|With co-workers at Jamal's annual Halloween party (1995)|
|Hard at work: two of the 'Three Amigos!' (1996)|
Houses decked out in themed decorations and garden paths with movement sensors setting off spine-chilling laughs, creaking doors or thunder claps. Halloween baking; cupcakes and cookies iced with spider webs. The house across the street from us in Mountain View went all out to create the right atmosphere for the intrepid young trick or treaters. They spent days rigging a mock ‘house of horrors’ that ran from the sidewalk to the front door. Music, lighting, props, smoke...
|Martina's creative Halloween baking|
When we returned from California in 1999, I was keen to celebrate Halloween with my young nieces and son. Not only did I miss the holiday, but my son was American; this was part of his cultural heritage! There was no hope of trick-or-treating at that time, however, because no one would have any candy to hand out!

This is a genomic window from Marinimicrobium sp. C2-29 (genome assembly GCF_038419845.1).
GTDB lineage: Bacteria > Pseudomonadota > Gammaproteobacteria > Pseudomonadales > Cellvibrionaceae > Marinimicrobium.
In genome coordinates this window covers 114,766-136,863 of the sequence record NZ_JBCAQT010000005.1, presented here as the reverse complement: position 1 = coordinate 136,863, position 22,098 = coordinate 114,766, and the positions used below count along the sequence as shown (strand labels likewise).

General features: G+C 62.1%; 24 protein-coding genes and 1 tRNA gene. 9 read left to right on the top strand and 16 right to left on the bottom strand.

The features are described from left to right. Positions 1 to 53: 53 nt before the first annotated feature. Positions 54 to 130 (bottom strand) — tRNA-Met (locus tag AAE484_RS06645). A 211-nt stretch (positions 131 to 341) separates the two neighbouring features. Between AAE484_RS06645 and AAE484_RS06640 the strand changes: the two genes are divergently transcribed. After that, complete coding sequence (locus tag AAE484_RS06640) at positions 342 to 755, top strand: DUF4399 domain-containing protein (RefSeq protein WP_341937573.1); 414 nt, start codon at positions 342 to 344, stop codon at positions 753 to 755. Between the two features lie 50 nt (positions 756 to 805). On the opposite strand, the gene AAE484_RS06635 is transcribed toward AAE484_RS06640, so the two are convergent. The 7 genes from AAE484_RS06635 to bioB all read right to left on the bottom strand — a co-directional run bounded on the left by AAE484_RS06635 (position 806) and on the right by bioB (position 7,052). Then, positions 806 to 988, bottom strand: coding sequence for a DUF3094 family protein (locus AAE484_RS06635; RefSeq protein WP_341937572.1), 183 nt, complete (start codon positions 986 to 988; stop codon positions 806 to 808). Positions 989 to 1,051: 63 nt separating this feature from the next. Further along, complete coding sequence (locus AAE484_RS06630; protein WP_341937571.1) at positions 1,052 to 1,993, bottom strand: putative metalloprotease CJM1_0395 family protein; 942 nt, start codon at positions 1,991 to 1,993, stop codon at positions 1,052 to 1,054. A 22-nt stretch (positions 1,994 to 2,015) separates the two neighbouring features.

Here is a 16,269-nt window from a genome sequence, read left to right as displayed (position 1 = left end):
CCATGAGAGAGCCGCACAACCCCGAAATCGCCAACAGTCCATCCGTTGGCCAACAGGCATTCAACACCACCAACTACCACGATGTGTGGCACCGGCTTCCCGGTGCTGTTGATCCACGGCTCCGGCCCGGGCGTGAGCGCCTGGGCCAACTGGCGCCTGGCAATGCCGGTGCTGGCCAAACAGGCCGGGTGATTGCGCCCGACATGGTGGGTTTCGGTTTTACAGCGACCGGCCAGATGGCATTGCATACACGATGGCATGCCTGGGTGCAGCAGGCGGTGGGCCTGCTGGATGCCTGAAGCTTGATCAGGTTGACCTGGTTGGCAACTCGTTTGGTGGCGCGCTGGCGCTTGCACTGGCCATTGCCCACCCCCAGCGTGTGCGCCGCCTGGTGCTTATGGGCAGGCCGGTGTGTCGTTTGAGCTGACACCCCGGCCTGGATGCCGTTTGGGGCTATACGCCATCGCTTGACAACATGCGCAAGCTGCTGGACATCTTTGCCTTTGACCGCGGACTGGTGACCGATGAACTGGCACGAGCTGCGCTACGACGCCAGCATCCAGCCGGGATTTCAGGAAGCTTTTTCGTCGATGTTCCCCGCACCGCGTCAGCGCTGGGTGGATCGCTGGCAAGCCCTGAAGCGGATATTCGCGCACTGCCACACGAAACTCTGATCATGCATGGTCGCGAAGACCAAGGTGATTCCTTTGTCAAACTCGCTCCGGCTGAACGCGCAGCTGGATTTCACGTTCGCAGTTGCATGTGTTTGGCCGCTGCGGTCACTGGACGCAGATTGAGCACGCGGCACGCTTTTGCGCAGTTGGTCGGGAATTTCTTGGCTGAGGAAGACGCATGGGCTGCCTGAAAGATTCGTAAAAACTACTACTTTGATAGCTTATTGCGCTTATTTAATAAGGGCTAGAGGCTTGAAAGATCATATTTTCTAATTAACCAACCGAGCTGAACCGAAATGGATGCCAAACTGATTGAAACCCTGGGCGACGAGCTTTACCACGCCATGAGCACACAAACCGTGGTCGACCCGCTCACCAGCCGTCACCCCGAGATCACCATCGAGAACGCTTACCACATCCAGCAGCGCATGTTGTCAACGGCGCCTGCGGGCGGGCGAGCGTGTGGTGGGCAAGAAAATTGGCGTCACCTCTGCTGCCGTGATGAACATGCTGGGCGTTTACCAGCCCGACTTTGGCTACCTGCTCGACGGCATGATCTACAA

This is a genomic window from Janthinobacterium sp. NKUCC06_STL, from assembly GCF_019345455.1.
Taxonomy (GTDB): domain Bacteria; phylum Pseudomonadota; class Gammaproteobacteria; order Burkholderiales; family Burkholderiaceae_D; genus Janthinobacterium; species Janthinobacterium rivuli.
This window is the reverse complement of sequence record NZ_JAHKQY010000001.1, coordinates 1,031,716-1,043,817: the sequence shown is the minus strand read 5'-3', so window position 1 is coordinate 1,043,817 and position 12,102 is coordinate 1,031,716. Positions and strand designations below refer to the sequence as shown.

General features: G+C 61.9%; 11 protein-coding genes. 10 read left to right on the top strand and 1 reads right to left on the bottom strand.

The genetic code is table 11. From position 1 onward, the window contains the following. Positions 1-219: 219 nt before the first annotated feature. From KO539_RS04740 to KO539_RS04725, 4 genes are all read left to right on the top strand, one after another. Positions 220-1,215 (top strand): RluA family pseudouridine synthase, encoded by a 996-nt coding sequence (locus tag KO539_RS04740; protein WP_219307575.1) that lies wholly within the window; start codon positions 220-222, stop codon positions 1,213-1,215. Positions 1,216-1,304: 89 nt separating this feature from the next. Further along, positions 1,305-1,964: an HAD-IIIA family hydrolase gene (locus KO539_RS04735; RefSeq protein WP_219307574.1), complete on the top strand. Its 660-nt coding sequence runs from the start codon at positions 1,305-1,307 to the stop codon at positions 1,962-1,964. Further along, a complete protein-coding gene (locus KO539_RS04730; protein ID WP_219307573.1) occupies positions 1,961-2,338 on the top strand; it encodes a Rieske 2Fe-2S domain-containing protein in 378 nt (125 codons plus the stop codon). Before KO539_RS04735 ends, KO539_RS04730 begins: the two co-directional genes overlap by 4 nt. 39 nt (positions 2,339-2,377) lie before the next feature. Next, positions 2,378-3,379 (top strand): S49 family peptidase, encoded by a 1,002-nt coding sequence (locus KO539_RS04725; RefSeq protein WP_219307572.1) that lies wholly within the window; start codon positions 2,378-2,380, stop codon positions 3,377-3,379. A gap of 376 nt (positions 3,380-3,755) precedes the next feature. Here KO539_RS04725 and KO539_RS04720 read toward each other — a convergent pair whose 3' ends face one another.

Not to be thwarted, I invented ‘reverse trick-or-treating’. This consisted of dressing up and distributing bags of candy at each of the houses in the (thankfully small) street. The neighbours were understandably very surprised when they opened their doors, but appreciative! We had a lot of fun dressing up and traipsing around, and my son made quite an adorable pumpkin—even though he really disliked the rustle of tissue paper that filled out his costume.
|Four gypsies...and a pumpkin (1999)|
In Australia, the popularity of Halloween has grown markedly in the last decade, with Australian stores now stocking Halloween costumes, decorations and candy. I’m not sure, however, that we can ever attain the cultural link which makes Halloween uniquely American.
For me, Halloween is much less about ‘horror’ and much more about the magic of imagination, dressing up and a return to childhood... Ultimately, it’s about the chance to slip into someone else’s skin—and when I think about it, doesn’t that cover just about every book we ever read?